Wrath of the Titans - Review
If 3D effects and visuals graphics are the only reason you want to go watch Wrath of the Titans, please save yourself the time and watch Lord of the Rings instead. If it’s the Greek mythology that intrigues you, however, I strongly suggest you rent Troy or even Disney’s Hercules. Basically, give this film a miss.
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I had an option of studying Greek Literature in college, and it all seemed so interesting with evil fathers, Oedipal sons and ostracized siblings – much like the plot of our television shows. I didn’t opt for it finally, but before watching this weeks’ Wrath of the Titans I thought I should read up a bit on Greek Mythology, so my movie watching experience could be devoid of questions.
Wrong move. If you’re going to watch Wrath of the Titans (I strongly suggest you spend your money otherwise), please treat this as another action film with the heroes fighting monsters created out of the computer and nothing more. (Think Clash of the titans, John Carter and suchlike)
Sequel to 2010’s Clash of the Titans, Wrath of the Titans isn’t an intriguing celebration of Greek mythology laced with universal morals that are passed down for generations. Maybe I was being too wishful to believe so, but I was proven wrong with this watered down version of a mash between Transformers and Immortals.
The film begins with demi-god, Persues (Sam Washington) and his humble life as a fisherman. He is visited by Zeus (played by Laim Neeson) who informs him that the gods are losing their Godliness to the Humans and a dangerous war is brewing. Together, Zeus, Hades (Ralph Fiennes) and Posiedon (Danny Huston) had overthrown Persues’ evil father Kronos, but now they must strike a deal with him to regain power and remain immortal. While each brother is battling it out to gain autonomy, Persues’, being the hero (and yes, there is no built up to why he was chosen in the first place) must save the human-race.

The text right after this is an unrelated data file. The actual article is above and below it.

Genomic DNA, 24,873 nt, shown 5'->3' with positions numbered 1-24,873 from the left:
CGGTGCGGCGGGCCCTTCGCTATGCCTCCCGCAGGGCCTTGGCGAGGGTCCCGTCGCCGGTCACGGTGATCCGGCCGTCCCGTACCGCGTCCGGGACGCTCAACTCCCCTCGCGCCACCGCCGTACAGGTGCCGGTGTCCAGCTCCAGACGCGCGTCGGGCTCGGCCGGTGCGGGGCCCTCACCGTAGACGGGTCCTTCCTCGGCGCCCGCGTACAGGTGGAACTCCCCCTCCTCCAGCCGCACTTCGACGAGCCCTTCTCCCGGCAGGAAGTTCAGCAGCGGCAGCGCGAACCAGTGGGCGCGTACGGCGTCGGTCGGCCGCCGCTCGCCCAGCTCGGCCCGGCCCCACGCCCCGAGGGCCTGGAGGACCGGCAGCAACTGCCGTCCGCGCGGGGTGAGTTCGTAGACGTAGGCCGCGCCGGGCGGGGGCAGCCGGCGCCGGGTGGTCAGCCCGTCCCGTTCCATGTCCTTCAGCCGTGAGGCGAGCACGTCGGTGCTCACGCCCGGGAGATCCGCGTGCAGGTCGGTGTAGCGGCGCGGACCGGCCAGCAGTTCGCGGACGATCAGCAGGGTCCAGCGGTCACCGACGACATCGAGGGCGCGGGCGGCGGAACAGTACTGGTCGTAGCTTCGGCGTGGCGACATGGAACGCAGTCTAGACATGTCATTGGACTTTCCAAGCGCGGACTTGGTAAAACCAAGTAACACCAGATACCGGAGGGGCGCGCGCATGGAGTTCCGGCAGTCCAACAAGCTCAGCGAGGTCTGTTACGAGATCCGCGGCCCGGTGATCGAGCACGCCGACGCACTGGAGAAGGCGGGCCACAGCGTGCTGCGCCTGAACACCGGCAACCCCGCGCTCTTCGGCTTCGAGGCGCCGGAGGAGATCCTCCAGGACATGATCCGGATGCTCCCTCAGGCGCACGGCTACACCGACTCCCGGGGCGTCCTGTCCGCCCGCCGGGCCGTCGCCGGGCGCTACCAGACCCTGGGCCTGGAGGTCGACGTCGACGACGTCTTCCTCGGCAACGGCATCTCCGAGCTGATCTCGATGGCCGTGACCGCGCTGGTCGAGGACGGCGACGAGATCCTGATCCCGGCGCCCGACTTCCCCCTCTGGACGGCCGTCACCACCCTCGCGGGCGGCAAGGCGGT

Wrath of the Titans lacks a sense of story and structure. For a sequel, it assumes the viewer has seen the previous film and is well-versed with the small nitty-gritty’s of every character’s history. It’s like expecting to remember your relatives’ middle names and how they are remotely related to you. Before you can clear your doubt, a monster pops up on the screen: between three-headed made-up animals and a puffed up man-buffulo, you’re expecting pretty much anything to pop up on screen as a “threat”. The CG team is the real winner here.
There’s no energy in the story-telling. When you revisit an older era, where the culture, habits and look is starkly different, the representation is usually one of awe and passion. Passion to bring out a world that we have only read of in books and more importantly a passion to tell a story based in that world. Wrath of the Titans looked more like a videogame to me – with no enthusiasm in the performances (a waste of the talented Ralph Fiennes), confused sense of structure and an overkill of visual effects. I strongly recommend you miss this one.
This review is by guest reviewer Swetha Ramakrishnan. Swetha Ramakrishnan is currently living and working in Mumbai. She's a self-confessed film enthusiast and can most likely be found talking to anyone and everyone about popular cinema and her love for SRK. Swetha Ramakrishnan also blogs at http://swetharamakrishnan.blogspot.com/.
- Violence: Looks like it’s out of the computer
- Language: Accented English
- Nudity & Sexual content: None
- Concept: Fight of the Greek titans against the human race
- General Look and Feel: VFX heavy, mechanical
Wrath of the Titans - Movie Details
- Official Sites: Website Facebook Twitter
- Banner: Legendary Pictures, Thunder Road Pictures, Warner Bros
- Producer: Basil Lwanyk, Polly Johnsen
- Director: Jonathan Liebesman
- Lead Cast: Sam Worthington, Liam Neeson, Ralph Fiennes, Danny Huston
- Story: Greg Berlanti, Beverley Cross, David Johnson, Dan Mazeau
- Screenplay: Dan Mazeau, David Johnson
- Cinematography: Ben Davis
- Editor: Martin Walsh
- Music Director: Javier Navarrete
- Costume Designer: Jany Temime
- Art Direction: Thomas Brown
- Facebook Page: Link
- Running time: 99 minutes
- Reviewer: Swetha Ramakrishnan
- Language: English
- Country: USA
- Genres: Action, Fantasy